The Oromo activists achieved yet another spectacular victory by catching the Ethiopian regime off-guard and disturbing the “order” it set for the country’s youth. The leaking of the Ethiopian national examinations prior to the exam date greatly tarnished the self-imagery of the government while at the same time boosting that of its present-day nemesis, the Oromo youth activists. It has now pitted it against its yet another adversary, the Muslim activists.
For one thing, the leaking of the exam proved to be a surprising incident of sudden defeat of a government with a record of accomplishment of ignoring popular demands. It lately learnt the lesson—in the hard way—that the “terrorists” that it despises and over whose demands it was well prepared to ride roughshod can actually force it to submit to their wills (this time, of postponing exam dates).
Incidentally, such a victory could never—as it used to be in the past—provide the government the chance to reclaim its loss as an opportunity (as was the case with the rescinding of the Addis Abeba Master Plan, for instance, which the government tried to portray as a sign of its willingness to respond to people’s demands). The change in the exam dates came very late and only after the eerie leak of the exams and was thus clear manifestation of the government’s not only utter but also un-reclaimable defeat.
Secondly, the leaking of the exams catapulted Oromo activists as reliable co-owners of the destiny of their rebellious brethren in the country. In authoritarian settings, daring non-violent protesters, at least in the short-run, throw their whole lot into the hands of the regime they decry. The consequences for activists of their rebellious activities are to a huge extent controlled by the regime and are very much subject to the coercive apparatus of the state as long as the government has direct access to those activists. Activists do not necessarily own their fate; nor do they necessarily own the fate of their comrades. They plunge themselves gallantly into the unknown (or the bitter known, actually) in order to see something bright in the long-run. That is why we usually hear, among some Ethiopian detractors of the Oromo protests, that “some diasporic Oromo activists lead a happy life in the West and agitate the poor Oromo inside the country to rebel against the government with detrimental consequences to the protesters. The far-away activists do not come to their rescue in the event when the regime takes action against these poor fellows”. That assumption/assertion has now been blown apart. The leading Oromo activists—whether inside or outside the country—have proven themselves to be co-owners (the government still having a share, of course) of the fate of their rebellious comrades-in-protest. These activists do not simply “encourage” the Oromo youth in the country to launch anti-regime protests, only to abandon them later on to be devoured by the regime as and when it likes. By surprisingly forcing the regime to cancel exam dates, the activists have stood out clearly as the students’ reliable protectors of their academic security.
The government thus humiliatingly agreed to set another date for the exam. However, – and this is the third untoward consequence of the exam leak – by doing that, the regime, knowingly or otherwise, clashed not only with a fundamental rights of another section of the population but also with a much-cherished and much-celebrated idea in post-1974 Ethiopia. The secularization of the Ethiopian state and the equality of all religions was one of the few achievements of the otherwise controversial revolutionary turn of events in the country’s recent past. Part of the achievement was the official and equal status given to all religious holidays, including the Muslim ones. By announcing a new exam schedule that flagrantly clashes with an important Muslim holiday, the current government stood to commit an additional crime of historic proportion. It was also poised to clash once again with another major adversary, the Ethiopian Muslim activists, who, just like the Oromo activists, have been protesting government violation of their constitutional rights and had been the torch-bearers of a sturdy show of non-violent social movement before the Oromo protests erupted.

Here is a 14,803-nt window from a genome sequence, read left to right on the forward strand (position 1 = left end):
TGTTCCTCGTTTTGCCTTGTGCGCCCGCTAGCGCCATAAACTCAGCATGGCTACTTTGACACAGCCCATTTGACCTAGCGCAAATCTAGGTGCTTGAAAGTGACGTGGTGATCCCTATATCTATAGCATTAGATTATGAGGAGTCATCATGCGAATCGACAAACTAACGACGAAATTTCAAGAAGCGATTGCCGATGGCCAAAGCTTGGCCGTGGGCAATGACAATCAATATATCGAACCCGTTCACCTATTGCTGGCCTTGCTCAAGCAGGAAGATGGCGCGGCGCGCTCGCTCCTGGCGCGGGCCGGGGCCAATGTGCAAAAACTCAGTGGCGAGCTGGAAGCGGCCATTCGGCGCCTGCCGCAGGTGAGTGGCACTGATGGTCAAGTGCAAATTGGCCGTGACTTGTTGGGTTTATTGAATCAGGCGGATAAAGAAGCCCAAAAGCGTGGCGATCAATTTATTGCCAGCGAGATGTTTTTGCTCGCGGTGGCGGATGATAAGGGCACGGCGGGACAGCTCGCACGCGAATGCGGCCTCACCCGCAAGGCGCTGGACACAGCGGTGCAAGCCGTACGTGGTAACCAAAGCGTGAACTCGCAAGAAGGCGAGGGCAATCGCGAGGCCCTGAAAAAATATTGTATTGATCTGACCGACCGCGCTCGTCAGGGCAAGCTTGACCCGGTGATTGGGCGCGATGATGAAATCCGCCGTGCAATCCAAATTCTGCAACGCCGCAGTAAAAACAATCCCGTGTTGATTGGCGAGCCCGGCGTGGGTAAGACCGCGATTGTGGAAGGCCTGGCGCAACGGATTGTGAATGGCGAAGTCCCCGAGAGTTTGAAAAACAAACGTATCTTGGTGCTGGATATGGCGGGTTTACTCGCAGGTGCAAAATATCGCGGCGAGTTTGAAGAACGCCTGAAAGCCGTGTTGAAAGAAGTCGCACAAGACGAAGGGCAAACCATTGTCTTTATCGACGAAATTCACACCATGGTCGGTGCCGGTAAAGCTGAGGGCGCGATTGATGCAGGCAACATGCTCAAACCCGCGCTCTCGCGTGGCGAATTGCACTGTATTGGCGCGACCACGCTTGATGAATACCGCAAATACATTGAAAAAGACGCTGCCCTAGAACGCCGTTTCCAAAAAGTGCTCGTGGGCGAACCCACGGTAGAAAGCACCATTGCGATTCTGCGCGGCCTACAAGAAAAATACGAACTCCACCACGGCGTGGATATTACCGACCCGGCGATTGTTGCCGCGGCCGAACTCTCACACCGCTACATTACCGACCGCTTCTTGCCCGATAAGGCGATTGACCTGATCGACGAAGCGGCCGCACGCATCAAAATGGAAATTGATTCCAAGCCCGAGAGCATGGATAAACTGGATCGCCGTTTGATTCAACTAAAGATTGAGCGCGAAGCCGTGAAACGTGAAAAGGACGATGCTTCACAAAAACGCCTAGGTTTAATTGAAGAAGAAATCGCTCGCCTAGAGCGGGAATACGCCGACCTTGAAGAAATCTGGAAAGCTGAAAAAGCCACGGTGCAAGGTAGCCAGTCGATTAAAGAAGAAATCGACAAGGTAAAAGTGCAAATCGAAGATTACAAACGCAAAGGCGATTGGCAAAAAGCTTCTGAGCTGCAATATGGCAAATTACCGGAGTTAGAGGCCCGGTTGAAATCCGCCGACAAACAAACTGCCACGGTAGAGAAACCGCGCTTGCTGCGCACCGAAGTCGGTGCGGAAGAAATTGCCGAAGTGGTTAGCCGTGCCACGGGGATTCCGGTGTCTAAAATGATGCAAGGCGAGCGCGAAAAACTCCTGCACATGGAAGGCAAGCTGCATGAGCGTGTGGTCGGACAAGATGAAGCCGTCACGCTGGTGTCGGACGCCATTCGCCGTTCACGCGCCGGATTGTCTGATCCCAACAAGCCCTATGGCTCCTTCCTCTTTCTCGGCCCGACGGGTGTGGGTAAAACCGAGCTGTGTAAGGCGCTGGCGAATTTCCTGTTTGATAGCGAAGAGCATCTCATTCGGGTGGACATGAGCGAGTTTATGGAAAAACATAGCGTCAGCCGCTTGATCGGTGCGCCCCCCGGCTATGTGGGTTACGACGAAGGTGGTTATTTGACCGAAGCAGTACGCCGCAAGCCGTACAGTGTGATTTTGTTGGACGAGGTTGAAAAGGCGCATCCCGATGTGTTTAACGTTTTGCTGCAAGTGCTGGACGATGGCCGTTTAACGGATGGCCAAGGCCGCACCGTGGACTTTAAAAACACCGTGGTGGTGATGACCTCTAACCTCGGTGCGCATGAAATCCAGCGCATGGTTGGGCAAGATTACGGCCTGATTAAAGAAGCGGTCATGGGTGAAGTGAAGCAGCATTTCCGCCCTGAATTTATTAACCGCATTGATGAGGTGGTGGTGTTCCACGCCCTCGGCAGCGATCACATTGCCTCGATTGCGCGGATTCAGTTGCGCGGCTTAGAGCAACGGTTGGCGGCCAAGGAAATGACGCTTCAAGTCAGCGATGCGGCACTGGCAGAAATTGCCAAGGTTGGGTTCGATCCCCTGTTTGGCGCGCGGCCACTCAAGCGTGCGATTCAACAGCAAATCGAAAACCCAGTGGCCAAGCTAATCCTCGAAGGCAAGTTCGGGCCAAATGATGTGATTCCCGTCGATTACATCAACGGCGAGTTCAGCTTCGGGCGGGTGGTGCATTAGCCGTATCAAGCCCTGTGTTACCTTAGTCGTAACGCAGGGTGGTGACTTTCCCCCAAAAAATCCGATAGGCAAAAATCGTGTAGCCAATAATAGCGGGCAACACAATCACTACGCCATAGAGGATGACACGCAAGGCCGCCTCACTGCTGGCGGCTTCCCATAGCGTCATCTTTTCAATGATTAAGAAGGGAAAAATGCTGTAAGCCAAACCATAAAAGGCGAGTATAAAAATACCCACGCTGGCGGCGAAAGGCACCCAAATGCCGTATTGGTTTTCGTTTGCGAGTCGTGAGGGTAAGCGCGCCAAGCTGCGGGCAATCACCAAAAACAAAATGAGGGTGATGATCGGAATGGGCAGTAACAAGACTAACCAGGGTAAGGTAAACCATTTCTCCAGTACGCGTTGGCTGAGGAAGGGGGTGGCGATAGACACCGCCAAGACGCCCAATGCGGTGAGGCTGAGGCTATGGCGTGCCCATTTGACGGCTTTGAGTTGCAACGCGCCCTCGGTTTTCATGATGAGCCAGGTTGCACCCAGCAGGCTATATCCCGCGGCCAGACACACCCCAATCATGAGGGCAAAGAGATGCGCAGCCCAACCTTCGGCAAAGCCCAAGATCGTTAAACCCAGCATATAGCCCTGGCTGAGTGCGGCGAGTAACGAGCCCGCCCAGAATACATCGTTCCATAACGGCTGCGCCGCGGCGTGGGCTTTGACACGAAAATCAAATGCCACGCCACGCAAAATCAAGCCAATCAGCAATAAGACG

Apparently sensing an impending backlash, the regime once again made a flip flop and excepted the Eid day from the exam schedule. But it insisted that students will sit for exams while fasting and immediately after the holiday. This is, needless to say, in blatant disregard for the interests of Muslim students who wouldbe forced to write exams on an empty stomach and thus with much reduced power of concentration and productivity. The morrow of a major holiday would also not be appropriate for writing exams given the environment of festivity and socialization on that day that are obviously at odds with the atmosphere of tranquility and stability that sitting for exams naturally requires. Moreover, students would not be in a mood to make the most out of their holiday while their minds are preoccupied with exam-related stress and final preparation. Thus, exams dates fixed during periods of fasting and around holidays would no doubt be of grave concernfor Ethiopian Muslims, who most likely won’t allow the exams to come to pass sitting idly. If the regime insists to go by its plan for “Plan B” as it exists at present, it is only paving a more fruitful opportunity for Oromo and Muslim activists to intensify the struggle hand-in-hand towards the realization of free Ethiopia.
Ed’s Note: Yasin Muhe is a Lecturer at the Addis Abeba University (AAU). He can be reached at: firstname.lastname@example.org